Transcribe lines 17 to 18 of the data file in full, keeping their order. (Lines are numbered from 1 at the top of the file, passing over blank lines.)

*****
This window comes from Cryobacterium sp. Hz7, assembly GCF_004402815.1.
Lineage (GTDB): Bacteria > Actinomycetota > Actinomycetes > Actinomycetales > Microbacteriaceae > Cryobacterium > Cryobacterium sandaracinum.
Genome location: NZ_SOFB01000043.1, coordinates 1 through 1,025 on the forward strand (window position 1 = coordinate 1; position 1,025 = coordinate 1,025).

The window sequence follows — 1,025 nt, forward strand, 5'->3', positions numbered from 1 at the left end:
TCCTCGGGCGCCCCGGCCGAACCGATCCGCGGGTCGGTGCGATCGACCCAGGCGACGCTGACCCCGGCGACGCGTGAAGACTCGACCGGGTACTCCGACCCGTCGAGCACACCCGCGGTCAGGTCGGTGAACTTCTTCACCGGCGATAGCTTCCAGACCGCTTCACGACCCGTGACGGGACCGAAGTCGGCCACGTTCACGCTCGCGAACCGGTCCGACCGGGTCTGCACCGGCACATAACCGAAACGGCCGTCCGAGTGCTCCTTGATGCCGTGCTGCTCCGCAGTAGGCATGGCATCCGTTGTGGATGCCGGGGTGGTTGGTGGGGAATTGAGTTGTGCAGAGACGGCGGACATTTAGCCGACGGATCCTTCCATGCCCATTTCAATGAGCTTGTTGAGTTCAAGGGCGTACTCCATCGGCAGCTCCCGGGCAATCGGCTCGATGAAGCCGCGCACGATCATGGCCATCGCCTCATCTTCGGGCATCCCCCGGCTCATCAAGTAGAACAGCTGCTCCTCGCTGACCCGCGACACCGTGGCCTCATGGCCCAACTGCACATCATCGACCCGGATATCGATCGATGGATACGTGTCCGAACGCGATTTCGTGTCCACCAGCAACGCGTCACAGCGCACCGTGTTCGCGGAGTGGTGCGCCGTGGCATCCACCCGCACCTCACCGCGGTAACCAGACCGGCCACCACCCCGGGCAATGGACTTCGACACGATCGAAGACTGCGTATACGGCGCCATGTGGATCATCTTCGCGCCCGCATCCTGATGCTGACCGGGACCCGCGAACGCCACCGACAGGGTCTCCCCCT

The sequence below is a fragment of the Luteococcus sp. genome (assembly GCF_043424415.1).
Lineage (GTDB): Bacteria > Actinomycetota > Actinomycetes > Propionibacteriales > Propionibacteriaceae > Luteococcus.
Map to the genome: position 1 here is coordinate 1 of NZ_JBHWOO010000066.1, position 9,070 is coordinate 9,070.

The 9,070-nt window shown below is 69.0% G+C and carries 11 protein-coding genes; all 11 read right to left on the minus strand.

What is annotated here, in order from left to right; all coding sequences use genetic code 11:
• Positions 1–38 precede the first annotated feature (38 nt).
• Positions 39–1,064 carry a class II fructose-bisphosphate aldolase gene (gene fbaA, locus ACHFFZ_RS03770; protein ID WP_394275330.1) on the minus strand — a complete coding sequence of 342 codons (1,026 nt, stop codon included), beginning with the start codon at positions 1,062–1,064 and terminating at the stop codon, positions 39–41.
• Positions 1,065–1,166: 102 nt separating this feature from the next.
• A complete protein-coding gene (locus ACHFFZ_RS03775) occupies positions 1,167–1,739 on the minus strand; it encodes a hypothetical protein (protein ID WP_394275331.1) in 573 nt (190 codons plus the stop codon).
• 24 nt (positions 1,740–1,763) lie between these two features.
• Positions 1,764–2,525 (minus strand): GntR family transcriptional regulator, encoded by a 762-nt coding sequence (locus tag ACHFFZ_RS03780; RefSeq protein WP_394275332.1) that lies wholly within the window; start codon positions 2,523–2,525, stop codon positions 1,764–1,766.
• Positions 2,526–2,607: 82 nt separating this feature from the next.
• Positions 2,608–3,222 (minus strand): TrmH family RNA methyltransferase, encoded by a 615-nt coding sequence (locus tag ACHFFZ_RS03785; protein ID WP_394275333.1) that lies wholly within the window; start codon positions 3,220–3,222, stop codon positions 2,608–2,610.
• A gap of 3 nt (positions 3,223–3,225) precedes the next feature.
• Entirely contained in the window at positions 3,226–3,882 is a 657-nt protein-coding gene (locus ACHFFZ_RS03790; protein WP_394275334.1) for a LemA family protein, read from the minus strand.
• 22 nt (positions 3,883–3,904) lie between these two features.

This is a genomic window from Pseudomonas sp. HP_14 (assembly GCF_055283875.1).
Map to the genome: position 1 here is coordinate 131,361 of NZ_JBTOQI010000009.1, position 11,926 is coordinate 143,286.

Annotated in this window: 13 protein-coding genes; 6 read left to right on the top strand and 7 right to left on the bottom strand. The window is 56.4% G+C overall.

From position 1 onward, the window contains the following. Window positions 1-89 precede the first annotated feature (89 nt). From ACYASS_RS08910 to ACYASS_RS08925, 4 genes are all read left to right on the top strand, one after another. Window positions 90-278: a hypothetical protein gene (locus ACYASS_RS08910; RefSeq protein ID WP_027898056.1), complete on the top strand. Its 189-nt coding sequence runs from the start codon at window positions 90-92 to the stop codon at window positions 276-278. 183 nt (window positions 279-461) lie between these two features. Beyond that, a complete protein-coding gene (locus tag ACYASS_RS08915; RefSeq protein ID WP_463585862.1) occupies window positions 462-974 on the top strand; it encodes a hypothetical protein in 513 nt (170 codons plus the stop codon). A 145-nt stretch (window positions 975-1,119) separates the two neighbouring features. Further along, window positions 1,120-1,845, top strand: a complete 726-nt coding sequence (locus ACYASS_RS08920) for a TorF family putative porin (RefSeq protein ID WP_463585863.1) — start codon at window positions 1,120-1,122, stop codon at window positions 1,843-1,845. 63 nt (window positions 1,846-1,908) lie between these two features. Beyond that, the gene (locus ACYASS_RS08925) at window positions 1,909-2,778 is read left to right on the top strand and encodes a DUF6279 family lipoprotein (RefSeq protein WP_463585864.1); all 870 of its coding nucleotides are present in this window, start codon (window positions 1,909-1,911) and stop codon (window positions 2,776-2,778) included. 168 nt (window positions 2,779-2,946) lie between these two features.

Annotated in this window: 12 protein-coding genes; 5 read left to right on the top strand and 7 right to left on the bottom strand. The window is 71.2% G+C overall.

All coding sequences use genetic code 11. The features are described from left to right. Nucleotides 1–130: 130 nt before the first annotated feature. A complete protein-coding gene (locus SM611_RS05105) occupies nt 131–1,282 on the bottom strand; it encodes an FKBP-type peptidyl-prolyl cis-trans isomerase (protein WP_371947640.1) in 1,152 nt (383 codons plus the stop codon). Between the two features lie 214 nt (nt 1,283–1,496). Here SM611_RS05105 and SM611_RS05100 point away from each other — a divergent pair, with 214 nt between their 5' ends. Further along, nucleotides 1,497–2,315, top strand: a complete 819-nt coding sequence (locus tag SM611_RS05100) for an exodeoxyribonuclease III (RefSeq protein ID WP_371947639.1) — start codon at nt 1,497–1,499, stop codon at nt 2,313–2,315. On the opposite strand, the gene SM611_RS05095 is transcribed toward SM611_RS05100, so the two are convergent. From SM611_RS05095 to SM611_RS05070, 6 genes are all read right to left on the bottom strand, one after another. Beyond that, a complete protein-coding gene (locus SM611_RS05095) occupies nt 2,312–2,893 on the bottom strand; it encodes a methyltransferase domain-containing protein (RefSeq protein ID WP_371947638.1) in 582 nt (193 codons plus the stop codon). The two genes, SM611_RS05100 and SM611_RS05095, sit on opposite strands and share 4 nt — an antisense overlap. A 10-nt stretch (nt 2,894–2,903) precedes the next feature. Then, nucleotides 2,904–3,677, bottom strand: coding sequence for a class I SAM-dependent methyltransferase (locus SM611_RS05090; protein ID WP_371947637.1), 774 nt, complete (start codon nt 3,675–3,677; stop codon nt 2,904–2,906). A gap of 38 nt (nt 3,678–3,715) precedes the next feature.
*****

• Positions 2,526–2,607: 82 nt separating this feature from the next.
• Positions 2,608–3,222 (minus strand): TrmH family RNA methyltransferase, encoded by a 615-nt coding sequence (locus tag ACHFFZ_RS03785; protein ID WP_394275333.1) that lies wholly within the window; start codon positions 3,220–3,222, stop codon positions 2,608–2,610.